How are you feeling today Vancouver?
If you’re not feeling fan-fucking-tastic after a decisive Game One win against the Stanley Cup Champions, then you have no soul.
Or perhaps, your mind is percolating with some lofty thoughts of the Canucks going on a long run after seeing their performance last night.
Hey, 15 more wins baby.
The positivity was at an all-time high during Sippin’ on a 40 last night, the official Nucks Misconduct post game show. Keep the good vibes going by tuning into our conversation following the game last night.
Here are three more of my thoughts on the Canucks after their Game One win.
Troy Stecher is one of the most likable Canucks in team history
It so much easier to cheer for a team that employs lovable underdog try-hards like Troy Stecher.
And to those Leafs fans sending me angry butthurt emails (seriously), just know you’re always welcome to don the blue and green, and quit cheering for guys like this.
Stecher’s goal last night was not just a clutch game winner, but another emotional rallying point for a team that seems to be finding those in bunches right now. The salute to his father who recently passed away on Father’s Day was a touching moment, and the highlight of Game One.
It was more than just a goal, but something that all of us who’ve experienced loss can relate to.
That applies to his teammates as well. By now we all know the story about Boeser scoring on the anniversary of his friend’s death. This team is finding ways to channel their emotions on the ice, and it’s only going to allow them to grow stronger as a team.
As for Stecher, the dude just lays it on the line all the time. Many might have questions how the 5’10” defenceman would perform against a heavier St. Louis team, but he’s certainly off to a roaring start.
A third of the Canucks are playing at an elite level
One of the reasons why it’s so easy to get excited about the Canucks right now, is because a third of the team is playing at an elite level.
Last night was the perfect example. When you think of the Canucks top three players, it’s probably Elias Pettersson, Quinn Hughes and Brock Boeser that come to mind.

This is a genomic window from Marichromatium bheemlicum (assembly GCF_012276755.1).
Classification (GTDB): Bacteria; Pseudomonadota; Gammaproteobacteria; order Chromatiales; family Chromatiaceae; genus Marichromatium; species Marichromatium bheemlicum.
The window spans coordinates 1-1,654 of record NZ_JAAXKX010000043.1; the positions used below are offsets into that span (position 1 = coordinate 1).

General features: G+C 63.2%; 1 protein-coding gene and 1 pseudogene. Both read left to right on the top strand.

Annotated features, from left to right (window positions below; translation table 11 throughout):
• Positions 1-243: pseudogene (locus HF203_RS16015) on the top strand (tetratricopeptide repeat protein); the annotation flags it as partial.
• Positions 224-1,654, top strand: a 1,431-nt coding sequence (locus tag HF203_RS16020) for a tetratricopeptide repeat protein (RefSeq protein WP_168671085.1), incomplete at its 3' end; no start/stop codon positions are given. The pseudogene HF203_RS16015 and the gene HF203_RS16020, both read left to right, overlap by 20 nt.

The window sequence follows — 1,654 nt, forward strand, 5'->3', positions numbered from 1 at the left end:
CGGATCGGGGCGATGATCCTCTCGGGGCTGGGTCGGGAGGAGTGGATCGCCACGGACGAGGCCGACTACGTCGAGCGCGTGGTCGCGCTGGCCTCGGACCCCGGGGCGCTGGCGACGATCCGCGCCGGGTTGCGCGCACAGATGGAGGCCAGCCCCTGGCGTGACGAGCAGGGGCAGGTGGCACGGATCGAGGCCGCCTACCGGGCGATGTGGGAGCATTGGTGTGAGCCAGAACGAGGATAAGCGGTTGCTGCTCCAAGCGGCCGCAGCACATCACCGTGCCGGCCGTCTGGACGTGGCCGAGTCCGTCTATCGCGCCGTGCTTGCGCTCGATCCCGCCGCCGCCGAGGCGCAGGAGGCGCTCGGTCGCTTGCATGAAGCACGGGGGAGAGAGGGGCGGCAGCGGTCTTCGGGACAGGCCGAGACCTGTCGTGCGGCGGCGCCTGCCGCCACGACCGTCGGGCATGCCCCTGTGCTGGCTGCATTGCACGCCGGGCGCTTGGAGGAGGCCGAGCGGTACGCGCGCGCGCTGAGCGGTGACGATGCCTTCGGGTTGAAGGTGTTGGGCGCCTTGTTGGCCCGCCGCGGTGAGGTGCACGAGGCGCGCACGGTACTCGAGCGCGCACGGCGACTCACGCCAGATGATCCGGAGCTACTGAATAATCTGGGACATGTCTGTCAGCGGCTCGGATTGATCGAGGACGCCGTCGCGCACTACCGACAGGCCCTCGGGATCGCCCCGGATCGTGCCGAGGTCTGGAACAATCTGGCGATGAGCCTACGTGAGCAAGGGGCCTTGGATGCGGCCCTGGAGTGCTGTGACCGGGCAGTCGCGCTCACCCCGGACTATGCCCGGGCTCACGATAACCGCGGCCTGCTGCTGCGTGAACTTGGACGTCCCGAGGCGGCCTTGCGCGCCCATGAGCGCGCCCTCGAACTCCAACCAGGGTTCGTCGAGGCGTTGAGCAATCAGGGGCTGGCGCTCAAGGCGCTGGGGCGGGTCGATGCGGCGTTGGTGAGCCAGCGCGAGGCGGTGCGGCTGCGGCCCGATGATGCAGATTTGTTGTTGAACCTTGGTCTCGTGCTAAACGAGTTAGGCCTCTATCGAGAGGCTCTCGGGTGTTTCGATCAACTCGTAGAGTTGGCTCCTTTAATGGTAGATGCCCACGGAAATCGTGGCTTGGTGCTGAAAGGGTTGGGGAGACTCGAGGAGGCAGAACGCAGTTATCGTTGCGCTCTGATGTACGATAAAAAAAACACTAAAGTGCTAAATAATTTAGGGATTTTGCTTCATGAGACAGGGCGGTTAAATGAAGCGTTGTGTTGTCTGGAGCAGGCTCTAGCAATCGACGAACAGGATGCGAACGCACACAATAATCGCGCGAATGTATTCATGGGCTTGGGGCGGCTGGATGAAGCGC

However, you could argue that the Elite Trio 2.0 of Jacob Markstrom, Bo Horvat and J.T. Miller all had a more impactful game last night.
The point here is, one-third of the Canucks line-up are playing better than they’ve ever played. If that core continues to excel, they could carry the Canucks to at least a few more wins in this postseason.
The elephant in the room
While it’s great to be excited about the Canucks first playoff win in five years, I think there is some cause for concern at five-on-five.
Territorially, the Canucks were not the better team at five-on-five. When you look at the box score, Markstrom’s performance and their three power play goals were the difference in the contest.
Last night was the classic example of a Blues team who was controlling play, leaving Jordan Binnington actionless for long stretches. It showed on the Stecher goal, which was the first shot Binnington had faced after a long stretch of play.
Despite the sneaky good shot over the pad and under the arm, it was probably a goal he wants to have back. Horvat then follows that up by beating him blocker side again just over two minutes later.
Penalties and bad goals against cost the Blues last night, but you have to imagine that they’re going to fill the net more if they continue to win the even-strength battle. The Canucks need to find a way to spend more time in the St. Louis zone at five-on-five if they actually want to knock off the defending Stanley Cup champions.